Where there are no contractual arrangements (and no expectation of a PILON on termination), the Revenue’s approach remains unaltered. That is, provided that there is no prior agreement, arrangement (or expectation) which may place the payment within the employer-employee relationship (as opposed to its termination), the appropriate section of charge will usually be s148 ICTA 1988."

Of course, the above is a statement of general policy only and each case will obviously be judged according to its individual factual circumstances.

Thus, where there is no contractual PILON clause (nor any expectation of such a payment), payments made on an agreed termination can still be paid tax free up to £30,000 (regardless of the fact that there is no breach of contract).

Where there is a PILON clause, a sum paid on an agreed termination is likely to be treated as paid under that contractual PILON clause and be fully taxable – the tax exemption will only be available if the PILON provision is discretionary and the employer can show that he has chosen not to exercise that discretion; this will most easily be established if the employer can show that the employee was in fact dismissed without notice and the payment is damages for breach of contract. In contrast, if the payment equates to what would have been paid by exercise of the discretion, there will be a strong presumption that the discretion was in reality exercised.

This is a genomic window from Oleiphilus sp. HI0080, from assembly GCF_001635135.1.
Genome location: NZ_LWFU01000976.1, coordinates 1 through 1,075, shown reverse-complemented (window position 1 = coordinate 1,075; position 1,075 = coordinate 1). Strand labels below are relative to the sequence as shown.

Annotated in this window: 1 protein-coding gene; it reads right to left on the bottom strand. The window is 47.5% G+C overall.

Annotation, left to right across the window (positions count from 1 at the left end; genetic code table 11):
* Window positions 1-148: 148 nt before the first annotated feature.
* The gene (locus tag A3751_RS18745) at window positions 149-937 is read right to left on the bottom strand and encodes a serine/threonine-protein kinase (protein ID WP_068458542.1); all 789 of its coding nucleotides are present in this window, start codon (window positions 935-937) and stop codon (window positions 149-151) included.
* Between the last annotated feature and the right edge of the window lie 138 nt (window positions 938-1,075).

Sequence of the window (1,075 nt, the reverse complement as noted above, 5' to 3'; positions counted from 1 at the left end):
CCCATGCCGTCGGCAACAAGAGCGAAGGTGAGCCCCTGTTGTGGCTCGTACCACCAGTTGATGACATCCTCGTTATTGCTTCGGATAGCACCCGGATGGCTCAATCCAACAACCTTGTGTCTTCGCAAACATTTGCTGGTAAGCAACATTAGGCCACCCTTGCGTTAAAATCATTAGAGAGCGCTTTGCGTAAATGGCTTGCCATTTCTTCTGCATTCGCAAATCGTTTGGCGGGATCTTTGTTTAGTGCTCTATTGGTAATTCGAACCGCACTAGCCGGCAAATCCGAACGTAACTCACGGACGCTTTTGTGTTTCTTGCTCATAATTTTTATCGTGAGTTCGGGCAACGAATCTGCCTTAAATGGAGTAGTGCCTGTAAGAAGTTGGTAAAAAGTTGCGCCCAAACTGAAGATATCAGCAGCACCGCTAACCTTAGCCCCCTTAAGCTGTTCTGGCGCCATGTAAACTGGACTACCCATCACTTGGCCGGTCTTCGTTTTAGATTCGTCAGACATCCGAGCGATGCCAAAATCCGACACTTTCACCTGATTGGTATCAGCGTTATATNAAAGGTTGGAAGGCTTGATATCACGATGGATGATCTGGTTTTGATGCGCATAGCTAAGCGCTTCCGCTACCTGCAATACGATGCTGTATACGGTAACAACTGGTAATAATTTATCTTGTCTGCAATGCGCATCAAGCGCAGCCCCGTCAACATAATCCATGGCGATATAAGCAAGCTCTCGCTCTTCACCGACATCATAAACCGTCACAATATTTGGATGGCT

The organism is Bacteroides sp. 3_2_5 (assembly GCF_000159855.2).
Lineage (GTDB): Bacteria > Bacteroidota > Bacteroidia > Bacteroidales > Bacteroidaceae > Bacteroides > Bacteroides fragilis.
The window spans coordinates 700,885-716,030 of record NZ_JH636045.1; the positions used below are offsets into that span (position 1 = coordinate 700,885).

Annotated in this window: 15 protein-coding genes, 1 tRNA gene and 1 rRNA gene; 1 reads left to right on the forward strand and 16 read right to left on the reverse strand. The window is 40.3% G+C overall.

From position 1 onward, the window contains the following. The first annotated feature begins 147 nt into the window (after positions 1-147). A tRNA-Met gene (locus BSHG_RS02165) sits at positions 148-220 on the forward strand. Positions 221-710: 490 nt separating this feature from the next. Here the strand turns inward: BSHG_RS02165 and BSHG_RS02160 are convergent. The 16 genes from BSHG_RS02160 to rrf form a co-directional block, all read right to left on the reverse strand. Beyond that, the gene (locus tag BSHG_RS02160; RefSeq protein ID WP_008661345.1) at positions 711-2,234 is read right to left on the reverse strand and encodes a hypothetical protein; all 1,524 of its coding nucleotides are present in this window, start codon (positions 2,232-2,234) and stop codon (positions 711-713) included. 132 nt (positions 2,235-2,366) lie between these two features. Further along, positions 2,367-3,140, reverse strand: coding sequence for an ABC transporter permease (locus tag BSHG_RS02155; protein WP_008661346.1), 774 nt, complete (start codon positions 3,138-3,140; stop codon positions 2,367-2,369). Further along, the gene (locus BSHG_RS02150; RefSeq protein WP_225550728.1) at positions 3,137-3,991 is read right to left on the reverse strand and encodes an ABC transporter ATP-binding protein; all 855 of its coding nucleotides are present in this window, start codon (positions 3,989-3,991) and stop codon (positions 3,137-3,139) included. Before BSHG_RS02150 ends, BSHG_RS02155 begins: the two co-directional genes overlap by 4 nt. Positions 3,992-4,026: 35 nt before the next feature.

© Herbert Smith 2002

The content of this article does not constitute legal advice and should not be relied on as such. Specific advice should be sought about your specific circumstances.